How morphometric analysis of metastatic load predicts the (un)usefulness of PET scanning: the case of lymph node staging in melanoma.
Lingen, A. van
Diest, P.J. van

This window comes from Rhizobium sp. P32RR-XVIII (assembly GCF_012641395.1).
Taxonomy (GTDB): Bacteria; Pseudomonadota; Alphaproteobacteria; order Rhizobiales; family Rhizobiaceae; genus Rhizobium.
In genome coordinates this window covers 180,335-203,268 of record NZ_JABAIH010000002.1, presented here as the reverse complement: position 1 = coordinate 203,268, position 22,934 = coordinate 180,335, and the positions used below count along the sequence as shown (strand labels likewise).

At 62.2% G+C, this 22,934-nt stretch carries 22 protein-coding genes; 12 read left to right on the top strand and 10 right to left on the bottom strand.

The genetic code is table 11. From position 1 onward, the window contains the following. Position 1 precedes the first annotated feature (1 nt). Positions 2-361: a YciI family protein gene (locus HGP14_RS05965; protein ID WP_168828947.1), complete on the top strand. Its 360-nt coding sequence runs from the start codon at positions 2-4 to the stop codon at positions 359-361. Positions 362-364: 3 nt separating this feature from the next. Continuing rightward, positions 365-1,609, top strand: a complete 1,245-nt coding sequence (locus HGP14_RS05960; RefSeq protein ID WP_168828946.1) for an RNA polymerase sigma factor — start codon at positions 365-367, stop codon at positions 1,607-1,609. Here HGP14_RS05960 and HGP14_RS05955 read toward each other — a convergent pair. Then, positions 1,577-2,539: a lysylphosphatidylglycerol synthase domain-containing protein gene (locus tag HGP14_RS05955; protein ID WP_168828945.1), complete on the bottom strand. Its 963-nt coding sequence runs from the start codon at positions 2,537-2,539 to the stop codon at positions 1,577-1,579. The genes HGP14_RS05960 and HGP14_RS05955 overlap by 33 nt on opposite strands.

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BACKGROUND: In primary cutaneous melanoma, the sentinel node (SN) biopsy is an accurate method for the staging of the lymph nodes. Positron emission tomography (PET) has been suggested as a useful alternative. However, the sensitivity of PET may be too low to detect SN metastases, which are often small. AIM: To predict the value of PET for initial lymph node staging in melanoma based on morphometric analysis of SN metastatic load, without exposing patients to PET. MATERIALS AND METHODS: In 59 SN positive patients with melanoma, the sizes of tumour deposits in the SNs and subsequent dissection specimens were measured by morphometry and correlated with the detection limits of current and future PET scanners. RESULTS: The median tumour volume within the basin was 0.15 mm(3) (range, 0.0001-118.86). Seventy per cent of these deposits were smaller than 1 mm(3). State of the art PET scanners that have a resolution of about 5 mm would detect only 15-49% of positive basins. Logistic regression analysis revealed no pretest indicators identifying patients expected to have a positive PET. However, the SN tumour load was a significant and single predictor of the presence of PET detectable residual tumour. CONCLUSION: Morphometric analysis of metastatic load predicts that PET scanning is unable to detect most metastatic deposits in sentinel lymph nodes of patients with melanoma because the metastases are often small. Therefore, the SN biopsy remains the preferred method for initial regional staging.